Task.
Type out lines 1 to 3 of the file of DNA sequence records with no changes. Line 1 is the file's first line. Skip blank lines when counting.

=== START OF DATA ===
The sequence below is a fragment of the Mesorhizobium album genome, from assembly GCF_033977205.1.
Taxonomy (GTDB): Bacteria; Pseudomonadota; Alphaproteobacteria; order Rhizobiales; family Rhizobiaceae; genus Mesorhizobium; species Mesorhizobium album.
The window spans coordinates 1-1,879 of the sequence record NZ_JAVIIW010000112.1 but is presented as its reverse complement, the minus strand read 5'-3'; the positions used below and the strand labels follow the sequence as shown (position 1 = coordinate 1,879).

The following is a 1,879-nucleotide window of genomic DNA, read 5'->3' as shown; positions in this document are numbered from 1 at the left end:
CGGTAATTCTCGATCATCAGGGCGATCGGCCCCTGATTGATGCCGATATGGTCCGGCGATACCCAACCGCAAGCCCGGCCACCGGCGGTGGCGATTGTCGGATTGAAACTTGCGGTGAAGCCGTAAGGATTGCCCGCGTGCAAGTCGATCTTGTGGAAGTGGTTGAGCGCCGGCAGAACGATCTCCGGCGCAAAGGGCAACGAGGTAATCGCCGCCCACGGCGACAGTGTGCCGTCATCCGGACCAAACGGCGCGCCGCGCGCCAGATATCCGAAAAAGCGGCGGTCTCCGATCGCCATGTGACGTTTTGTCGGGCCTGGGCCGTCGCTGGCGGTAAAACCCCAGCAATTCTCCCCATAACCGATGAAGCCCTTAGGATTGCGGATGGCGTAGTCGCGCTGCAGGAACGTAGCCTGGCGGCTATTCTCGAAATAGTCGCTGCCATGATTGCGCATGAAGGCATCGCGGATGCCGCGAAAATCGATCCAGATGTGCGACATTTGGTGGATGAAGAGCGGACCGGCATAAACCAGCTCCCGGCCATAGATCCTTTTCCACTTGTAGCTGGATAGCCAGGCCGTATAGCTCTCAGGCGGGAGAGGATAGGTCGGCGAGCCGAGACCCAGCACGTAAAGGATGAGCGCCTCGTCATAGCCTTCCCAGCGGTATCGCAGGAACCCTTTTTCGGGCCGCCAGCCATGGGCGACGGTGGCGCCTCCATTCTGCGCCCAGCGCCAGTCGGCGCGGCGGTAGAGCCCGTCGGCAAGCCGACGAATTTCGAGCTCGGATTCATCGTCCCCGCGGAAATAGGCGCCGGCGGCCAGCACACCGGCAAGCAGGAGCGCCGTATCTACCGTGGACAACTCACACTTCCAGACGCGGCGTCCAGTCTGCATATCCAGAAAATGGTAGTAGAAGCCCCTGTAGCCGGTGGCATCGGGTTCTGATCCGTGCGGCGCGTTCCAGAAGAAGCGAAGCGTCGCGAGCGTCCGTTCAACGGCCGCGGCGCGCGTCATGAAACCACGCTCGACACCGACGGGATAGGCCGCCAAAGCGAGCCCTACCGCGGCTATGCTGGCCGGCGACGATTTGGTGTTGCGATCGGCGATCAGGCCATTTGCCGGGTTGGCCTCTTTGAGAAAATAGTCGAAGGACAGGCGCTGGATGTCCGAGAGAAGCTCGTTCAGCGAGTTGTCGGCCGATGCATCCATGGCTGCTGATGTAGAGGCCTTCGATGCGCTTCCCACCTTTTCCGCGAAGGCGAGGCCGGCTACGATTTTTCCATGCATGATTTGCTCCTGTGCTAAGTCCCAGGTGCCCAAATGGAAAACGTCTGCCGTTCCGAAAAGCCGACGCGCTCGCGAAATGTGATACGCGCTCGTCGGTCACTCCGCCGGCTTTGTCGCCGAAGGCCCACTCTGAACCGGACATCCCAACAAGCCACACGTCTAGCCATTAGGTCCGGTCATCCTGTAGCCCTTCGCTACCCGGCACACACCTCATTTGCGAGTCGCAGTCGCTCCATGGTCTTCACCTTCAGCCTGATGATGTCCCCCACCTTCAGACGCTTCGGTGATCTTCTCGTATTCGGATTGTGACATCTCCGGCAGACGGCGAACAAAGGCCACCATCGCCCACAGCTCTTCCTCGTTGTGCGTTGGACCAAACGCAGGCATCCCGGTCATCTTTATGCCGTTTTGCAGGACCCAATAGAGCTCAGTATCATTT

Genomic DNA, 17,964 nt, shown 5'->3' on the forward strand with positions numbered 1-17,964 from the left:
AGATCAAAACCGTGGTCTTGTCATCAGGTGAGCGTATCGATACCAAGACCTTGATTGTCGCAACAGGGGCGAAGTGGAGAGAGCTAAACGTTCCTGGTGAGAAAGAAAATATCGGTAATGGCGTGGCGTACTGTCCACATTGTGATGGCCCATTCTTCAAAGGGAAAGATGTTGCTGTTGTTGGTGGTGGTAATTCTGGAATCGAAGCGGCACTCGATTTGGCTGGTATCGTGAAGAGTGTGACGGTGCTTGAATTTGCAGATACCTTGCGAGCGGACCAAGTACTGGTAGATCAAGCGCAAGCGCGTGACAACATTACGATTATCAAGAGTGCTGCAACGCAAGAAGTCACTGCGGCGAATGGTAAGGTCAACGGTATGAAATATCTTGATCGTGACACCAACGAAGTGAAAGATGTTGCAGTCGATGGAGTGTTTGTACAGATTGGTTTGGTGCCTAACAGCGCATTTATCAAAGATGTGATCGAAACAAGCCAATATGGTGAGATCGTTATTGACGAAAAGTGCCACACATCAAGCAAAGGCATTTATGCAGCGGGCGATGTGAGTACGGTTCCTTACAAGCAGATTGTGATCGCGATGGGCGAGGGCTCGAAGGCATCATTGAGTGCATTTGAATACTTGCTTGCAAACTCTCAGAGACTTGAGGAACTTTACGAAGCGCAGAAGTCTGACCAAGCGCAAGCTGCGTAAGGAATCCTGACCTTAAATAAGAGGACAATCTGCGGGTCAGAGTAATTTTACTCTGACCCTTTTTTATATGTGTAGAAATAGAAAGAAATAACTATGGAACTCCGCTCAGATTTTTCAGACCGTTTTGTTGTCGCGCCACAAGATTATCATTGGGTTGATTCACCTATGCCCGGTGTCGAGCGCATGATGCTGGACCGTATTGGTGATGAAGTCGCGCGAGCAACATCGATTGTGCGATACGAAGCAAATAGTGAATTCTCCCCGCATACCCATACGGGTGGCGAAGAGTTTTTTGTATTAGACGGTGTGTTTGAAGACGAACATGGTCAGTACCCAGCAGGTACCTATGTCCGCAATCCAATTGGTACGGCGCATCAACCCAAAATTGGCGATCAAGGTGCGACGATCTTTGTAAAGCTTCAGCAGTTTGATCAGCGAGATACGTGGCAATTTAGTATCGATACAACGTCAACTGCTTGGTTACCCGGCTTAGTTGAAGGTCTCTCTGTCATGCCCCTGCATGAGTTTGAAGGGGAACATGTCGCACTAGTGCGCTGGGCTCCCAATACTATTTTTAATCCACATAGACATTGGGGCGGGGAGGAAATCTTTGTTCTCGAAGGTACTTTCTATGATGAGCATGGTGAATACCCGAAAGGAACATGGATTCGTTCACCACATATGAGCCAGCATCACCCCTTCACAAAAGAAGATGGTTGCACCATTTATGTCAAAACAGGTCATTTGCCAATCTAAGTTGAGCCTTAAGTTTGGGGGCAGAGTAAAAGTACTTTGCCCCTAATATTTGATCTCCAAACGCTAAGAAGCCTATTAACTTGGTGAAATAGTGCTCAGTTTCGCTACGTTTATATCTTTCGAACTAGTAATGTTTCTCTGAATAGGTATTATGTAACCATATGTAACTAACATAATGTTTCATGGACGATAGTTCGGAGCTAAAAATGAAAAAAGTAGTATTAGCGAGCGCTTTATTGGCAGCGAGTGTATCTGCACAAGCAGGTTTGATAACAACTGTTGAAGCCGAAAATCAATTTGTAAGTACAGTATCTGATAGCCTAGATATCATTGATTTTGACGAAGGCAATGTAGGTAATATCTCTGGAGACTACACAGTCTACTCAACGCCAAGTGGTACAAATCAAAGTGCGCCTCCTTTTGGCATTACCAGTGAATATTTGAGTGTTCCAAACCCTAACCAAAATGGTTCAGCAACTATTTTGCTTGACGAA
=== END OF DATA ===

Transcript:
The sequence below is a fragment of the Mesorhizobium album genome, from assembly GCF_033977205.1.
Taxonomy (GTDB): Bacteria; Pseudomonadota; Alphaproteobacteria; order Rhizobiales; family Rhizobiaceae; genus Mesorhizobium; species Mesorhizobium album.
The window spans coordinates 1-1,879 of the sequence record NZ_JAVIIW010000112.1 but is presented as its reverse complement, the minus strand read 5'-3'; the positions used below and the strand labels follow the sequence as shown (position 1 = coordinate 1,879).